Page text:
Absolutely. I think it popped up on a website somewhere and that's what piqued my interest in seeing it yet again. Before that, it kinda faded into memory. The cast is great and I really miss Kevin Pollak. He was everywhere in the 90s. Luckily, he was in recently in THE MARVELOUS MRS. MAISEL so I could get my fix.

        As far as getting sucked into movies while flipping channels, I had this same thing with THE SHAWKSHANK REDEMPTION. It was like I'd go into a hypnotic trance if I stumbled upon the movie and I would be compelled to watch it again.

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          Same with Shawshank. I am a slave to the television whenever it comes on.

          Originally posted by Sock Monkey View Post

          Absolutely. I think it popped up on a website somewhere and that's what piqued my interest in seeing it yet again. Before that, it kinda faded into memory. The cast is great and I really miss Kevin Pollak. He was everywhere in the 90s. Luckily, he was in recently in THE MARVELOUS MRS. MAISEL so I could get my fix.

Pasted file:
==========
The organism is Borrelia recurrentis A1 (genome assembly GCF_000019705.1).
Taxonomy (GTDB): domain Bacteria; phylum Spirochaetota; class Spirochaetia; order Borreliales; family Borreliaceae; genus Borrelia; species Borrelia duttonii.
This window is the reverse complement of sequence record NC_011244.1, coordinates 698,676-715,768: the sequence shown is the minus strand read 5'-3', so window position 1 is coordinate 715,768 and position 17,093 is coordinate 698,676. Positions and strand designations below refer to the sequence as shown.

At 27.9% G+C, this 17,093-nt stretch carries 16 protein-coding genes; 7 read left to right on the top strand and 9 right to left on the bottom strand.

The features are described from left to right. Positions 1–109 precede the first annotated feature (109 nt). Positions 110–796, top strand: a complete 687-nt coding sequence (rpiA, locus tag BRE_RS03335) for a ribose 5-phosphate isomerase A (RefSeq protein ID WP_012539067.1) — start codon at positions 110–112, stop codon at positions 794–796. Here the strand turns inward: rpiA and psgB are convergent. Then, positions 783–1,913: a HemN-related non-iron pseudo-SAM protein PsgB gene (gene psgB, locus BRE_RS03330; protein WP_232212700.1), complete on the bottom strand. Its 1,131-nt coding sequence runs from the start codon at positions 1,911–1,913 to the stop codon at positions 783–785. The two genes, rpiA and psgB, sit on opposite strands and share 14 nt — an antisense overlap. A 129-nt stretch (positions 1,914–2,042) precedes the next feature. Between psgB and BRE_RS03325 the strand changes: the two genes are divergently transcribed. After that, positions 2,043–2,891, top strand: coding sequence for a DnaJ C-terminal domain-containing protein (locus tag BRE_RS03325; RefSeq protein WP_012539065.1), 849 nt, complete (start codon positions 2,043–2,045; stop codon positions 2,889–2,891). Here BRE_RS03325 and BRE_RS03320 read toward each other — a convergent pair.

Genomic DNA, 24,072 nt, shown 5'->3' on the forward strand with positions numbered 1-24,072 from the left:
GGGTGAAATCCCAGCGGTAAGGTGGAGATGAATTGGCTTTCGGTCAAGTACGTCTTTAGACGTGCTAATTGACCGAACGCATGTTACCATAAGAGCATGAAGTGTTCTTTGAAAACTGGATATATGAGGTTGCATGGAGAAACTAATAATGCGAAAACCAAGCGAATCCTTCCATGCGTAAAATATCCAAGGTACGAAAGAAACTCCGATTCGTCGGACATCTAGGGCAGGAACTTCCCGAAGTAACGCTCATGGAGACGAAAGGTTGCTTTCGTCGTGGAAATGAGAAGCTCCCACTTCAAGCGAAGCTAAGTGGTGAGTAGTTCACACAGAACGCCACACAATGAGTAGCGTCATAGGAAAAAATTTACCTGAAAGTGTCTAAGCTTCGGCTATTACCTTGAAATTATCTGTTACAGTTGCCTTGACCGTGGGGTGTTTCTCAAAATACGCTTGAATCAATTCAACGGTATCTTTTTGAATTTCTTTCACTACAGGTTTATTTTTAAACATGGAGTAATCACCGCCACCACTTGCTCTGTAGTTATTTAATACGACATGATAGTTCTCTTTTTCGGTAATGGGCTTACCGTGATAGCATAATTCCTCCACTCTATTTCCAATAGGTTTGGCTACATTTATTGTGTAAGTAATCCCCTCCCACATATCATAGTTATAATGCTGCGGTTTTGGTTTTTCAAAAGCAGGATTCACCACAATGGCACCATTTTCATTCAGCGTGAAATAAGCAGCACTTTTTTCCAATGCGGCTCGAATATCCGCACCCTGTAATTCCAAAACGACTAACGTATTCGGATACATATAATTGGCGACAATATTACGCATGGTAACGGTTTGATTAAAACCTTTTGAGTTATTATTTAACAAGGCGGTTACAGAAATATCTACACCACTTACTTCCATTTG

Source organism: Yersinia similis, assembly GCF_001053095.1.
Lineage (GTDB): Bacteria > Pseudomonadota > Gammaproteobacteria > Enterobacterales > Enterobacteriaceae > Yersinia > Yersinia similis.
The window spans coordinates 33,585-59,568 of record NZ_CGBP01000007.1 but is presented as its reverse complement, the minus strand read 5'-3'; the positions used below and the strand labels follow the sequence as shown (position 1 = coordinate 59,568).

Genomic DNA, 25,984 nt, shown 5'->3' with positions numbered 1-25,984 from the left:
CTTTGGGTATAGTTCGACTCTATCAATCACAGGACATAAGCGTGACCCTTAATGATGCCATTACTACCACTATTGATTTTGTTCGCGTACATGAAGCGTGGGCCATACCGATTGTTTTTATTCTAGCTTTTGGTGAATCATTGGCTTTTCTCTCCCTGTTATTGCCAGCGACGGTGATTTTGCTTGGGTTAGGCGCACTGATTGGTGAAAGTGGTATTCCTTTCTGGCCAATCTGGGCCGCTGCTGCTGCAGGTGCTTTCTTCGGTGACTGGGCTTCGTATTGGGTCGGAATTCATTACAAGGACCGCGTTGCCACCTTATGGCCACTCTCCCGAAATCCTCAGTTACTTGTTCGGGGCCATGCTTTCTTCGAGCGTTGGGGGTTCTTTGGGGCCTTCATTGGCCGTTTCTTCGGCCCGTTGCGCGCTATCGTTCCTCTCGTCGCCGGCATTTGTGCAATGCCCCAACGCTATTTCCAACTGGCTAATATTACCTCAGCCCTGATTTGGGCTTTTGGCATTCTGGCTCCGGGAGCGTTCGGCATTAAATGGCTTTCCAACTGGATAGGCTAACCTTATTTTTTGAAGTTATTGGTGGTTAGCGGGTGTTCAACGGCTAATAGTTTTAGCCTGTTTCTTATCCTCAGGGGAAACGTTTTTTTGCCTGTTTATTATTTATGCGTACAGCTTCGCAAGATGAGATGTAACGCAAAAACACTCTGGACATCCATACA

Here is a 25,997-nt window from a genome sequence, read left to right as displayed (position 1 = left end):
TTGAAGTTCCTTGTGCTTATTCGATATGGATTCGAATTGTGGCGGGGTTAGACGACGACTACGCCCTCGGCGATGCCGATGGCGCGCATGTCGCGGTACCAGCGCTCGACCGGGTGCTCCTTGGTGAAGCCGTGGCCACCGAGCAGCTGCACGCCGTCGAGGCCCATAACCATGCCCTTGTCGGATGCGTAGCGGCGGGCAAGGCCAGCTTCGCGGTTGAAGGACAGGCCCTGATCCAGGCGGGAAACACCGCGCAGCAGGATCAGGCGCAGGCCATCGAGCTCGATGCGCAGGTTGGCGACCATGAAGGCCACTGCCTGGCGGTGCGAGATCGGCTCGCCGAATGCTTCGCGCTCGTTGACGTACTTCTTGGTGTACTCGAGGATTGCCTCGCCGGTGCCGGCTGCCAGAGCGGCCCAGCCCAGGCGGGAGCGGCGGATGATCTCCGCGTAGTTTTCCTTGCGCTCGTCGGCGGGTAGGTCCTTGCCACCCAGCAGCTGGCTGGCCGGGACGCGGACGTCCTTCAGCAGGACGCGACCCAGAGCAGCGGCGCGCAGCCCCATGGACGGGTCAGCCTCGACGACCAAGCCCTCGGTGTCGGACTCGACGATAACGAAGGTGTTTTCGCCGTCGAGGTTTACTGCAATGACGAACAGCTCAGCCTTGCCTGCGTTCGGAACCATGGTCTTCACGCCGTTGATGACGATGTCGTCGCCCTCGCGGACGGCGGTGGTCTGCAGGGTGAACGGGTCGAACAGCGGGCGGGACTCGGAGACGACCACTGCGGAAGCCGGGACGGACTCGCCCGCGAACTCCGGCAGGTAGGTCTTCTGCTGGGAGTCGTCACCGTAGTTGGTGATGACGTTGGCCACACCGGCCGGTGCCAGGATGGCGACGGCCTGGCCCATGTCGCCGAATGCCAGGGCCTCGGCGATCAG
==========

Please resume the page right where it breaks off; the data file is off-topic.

As far as getting sucked into movies while flipping channels, I had this same thing with THE SHAWKSHANK REDEMPTION. It was like I'd go into a hypnotic trance if I stumbled upon the movie and I would be compelled to watch it again.
           
          Looking for the fonting of youth.

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            I watched the adaptation of Norman Partridge's DARK HARVEST the other night, which absolutely stunk. The creature effects were very good, but the acting...wow. The guy who played the cop reminded me of Lyle Waggoner doing a Carol Burnett sketch where he played Rod Steiger in IN THE HEAT OF THE NIGHT. (As far as I know, this never happened, but somehow that is exactly what this guy's ridiculous fake accent and hammy delivery immediately brought to mind.) Thank God I didn't pay to see this.

            On a happier note, I watched THANKSGIVING last night, and absolutely loved it. Some great kills and gore effects, some good laughs....I'm NOT a slasher film fan, but I really enjoyed this, and wouldn't mind a sequel.
            Last edited by dannyboy121070; 03-12-2024, 12:32 PM.
            http://thecrabbyreviewer.blogspot.com/

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              Cool about Thanksgiving. I've been waiting for a free night that I can watch that one.